The texts cited in this Monthly Bulletin have been reproduced in their original form. The Division for Palestinian Rights is consequently not responsible for the views, positions or discrepancies contained in these texts.
I am deeply concerned about the deteriorating health of Palestinian detainee Bilal Kayed, after 67 days of a hunger strike protesting his detention without charge or trial. This is an egregious case, in which Mr. Kayed was placed on administrative detention on the day of his scheduled release after completing a 14.5 year prison sentence.
Six other detainees, including journalist Omar Nazzal, are also on hunger strike in protest against their administrative detention and prolonged solitary confinement. A further 100 Palestinian prisoners in prisons across Israel have undertaken hunger strikes in solidarity.
The number of administrative detainees is at an eight-year high. I reiterate the United Nations long-standing position that all administrative detainees – Palestinian or Israeli – should be charged or released without delay.”
95. The Special Committee calls upon the Government of Israel:
(a) To implement all prior recommendations contained in the reports of the Special Committee to the General Assembly, and to facilitate access by the Special Committee to enter the Occupied Palestinian Territory;
(b) To end its occupation of the West Bank, including East Jerusalem and Gaza, as well as the occupied Syrian Golan, in compliance with Security Council resolutions 242 (1967) and 497 (1981);
(c) To lift the illegal land and sea blockade imposed on Gaza for the past nine years and open up opportunities for trade and increasing movement of Palestinians between Gaza and the West Bank;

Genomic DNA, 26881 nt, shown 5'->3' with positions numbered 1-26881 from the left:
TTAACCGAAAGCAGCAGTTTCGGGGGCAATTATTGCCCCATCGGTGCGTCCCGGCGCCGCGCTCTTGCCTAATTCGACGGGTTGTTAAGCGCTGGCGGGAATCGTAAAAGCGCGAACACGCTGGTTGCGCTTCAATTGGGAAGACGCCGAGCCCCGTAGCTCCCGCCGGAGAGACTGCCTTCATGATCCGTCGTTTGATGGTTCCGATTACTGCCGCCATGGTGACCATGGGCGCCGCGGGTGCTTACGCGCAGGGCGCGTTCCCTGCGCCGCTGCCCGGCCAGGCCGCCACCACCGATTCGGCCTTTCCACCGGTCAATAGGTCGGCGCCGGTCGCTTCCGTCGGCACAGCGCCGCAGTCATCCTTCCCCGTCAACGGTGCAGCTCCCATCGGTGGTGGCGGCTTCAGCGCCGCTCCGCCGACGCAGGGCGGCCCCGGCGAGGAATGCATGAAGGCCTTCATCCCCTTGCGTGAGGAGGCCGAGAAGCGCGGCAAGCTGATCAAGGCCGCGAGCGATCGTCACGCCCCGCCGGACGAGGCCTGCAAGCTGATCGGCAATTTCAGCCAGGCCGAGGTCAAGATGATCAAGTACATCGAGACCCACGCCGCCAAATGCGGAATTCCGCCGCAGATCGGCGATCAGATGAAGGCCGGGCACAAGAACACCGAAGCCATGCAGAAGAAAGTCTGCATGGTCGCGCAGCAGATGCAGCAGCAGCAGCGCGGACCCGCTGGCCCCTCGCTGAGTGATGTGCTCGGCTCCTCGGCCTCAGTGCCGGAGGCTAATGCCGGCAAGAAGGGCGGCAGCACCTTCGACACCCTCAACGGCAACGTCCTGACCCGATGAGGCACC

(d) To cease all settlement activity and construction of the separation wall in the occupied West Bank, including East Jerusalem, which contravenes international law and undermines the right of self-determination of the Palestinian people;
(e) To immediately stop demolitions pending the introduction of a planning and zoning regime that fully complies with international law and the rights of the Palestinian people. All Palestinians in Area C, including Palestine refugees, must have access to a fair and participatory planning and zoning system that is designed to advance the interests and address the needs of the protected population;
(f) To take all measures to prevent violence perpetrated by settlers, including attacks or harassment against Palestinians and their property, contributing to the creation of an unsustainable living environment, and ensure that such incidents are investigated and those responsible held accountable for the crimes committed;
(g) To take all necessary precautionary measures to ensure that civilians are not harmed during military incursions into and around Palestine refugee camps, including by planning and conducting such operations in a manner that safeguards human life and the safety of the protected population and ensuring that Israeli security forces act proportionally and with restraint in accordance with the Basic Principles on the Use of Force and Firearms by Law Enforcement Officials;
(h) To rescind all demolition, eviction and seizure orders that are likely to lead to the forcible transfer of Bedouin communities in the occupied West Bank, which affects their pastoralist lifestyle, leading to the breakdown of their traditional economies and damaging their distinct social fabric;
(i) To facilitate access to medical treatment for injured Palestinians in the Occupied Palestinian Territory;
(j) To systematically investigate all cases of rampant and excessive use of force that have led to death or serious injury;
(k) To conduct a prompt, thorough, transparent and independent investigation into all cases of alleged extrajudicial executions and ensure that those responsible are brought to justice;
(l) To ensure the protection necessary for the Palestinian civilian population and human rights defenders engaged in the promotion of human rights issues affecting the Occupied Palestinian Territory and allow them to carry out their work freely and without fear of attacks and harassment;
(m) To fully investigate attacks and threats against human rights defenders and ensure that those responsible are held accountable;